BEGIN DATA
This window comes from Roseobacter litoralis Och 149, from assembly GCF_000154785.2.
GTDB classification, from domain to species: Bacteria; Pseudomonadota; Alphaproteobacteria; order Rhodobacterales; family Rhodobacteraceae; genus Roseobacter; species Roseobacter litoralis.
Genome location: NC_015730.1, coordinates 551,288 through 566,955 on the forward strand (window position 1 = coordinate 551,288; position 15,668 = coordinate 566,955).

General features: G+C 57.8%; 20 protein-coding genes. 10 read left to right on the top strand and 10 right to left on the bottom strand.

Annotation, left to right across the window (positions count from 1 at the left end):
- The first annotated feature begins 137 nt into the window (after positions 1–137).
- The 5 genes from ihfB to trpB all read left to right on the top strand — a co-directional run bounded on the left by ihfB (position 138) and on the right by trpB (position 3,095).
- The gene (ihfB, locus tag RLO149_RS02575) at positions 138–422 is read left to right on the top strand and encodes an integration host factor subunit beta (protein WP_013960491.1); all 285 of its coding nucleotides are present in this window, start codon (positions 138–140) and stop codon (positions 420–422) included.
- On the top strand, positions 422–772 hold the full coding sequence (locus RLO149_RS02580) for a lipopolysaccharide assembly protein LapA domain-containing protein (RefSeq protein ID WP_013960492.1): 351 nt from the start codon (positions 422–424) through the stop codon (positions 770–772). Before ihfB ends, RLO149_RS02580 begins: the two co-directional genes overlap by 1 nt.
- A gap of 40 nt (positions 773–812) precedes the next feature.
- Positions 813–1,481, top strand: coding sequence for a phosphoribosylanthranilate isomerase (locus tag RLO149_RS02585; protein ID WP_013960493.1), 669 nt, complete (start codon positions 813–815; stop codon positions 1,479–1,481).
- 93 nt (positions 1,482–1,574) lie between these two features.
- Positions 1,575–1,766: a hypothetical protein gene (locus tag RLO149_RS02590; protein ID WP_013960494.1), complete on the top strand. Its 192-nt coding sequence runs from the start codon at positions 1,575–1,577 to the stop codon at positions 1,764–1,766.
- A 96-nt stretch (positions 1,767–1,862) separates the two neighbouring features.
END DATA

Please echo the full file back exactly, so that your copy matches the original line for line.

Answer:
This window comes from Roseobacter litoralis Och 149, from assembly GCF_000154785.2.
GTDB classification, from domain to species: Bacteria; Pseudomonadota; Alphaproteobacteria; order Rhodobacterales; family Rhodobacteraceae; genus Roseobacter; species Roseobacter litoralis.
Genome location: NC_015730.1, coordinates 551,288 through 566,955 on the forward strand (window position 1 = coordinate 551,288; position 15,668 = coordinate 566,955).

General features: G+C 57.8%; 20 protein-coding genes. 10 read left to right on the top strand and 10 right to left on the bottom strand.

Annotation, left to right across the window (positions count from 1 at the left end):
- The first annotated feature begins 137 nt into the window (after positions 1–137).
- The 5 genes from ihfB to trpB all read left to right on the top strand — a co-directional run bounded on the left by ihfB (position 138) and on the right by trpB (position 3,095).
- The gene (ihfB, locus tag RLO149_RS02575) at positions 138–422 is read left to right on the top strand and encodes an integration host factor subunit beta (protein WP_013960491.1); all 285 of its coding nucleotides are present in this window, start codon (positions 138–140) and stop codon (positions 420–422) included.
- On the top strand, positions 422–772 hold the full coding sequence (locus RLO149_RS02580) for a lipopolysaccharide assembly protein LapA domain-containing protein (RefSeq protein ID WP_013960492.1): 351 nt from the start codon (positions 422–424) through the stop codon (positions 770–772). Before ihfB ends, RLO149_RS02580 begins: the two co-directional genes overlap by 1 nt.
- A gap of 40 nt (positions 773–812) precedes the next feature.
- Positions 813–1,481, top strand: coding sequence for a phosphoribosylanthranilate isomerase (locus tag RLO149_RS02585; protein ID WP_013960493.1), 669 nt, complete (start codon positions 813–815; stop codon positions 1,479–1,481).
- 93 nt (positions 1,482–1,574) lie between these two features.
- Positions 1,575–1,766: a hypothetical protein gene (locus tag RLO149_RS02590; protein ID WP_013960494.1), complete on the top strand. Its 192-nt coding sequence runs from the start codon at positions 1,575–1,577 to the stop codon at positions 1,764–1,766.
- A 96-nt stretch (positions 1,767–1,862) separates the two neighbouring features.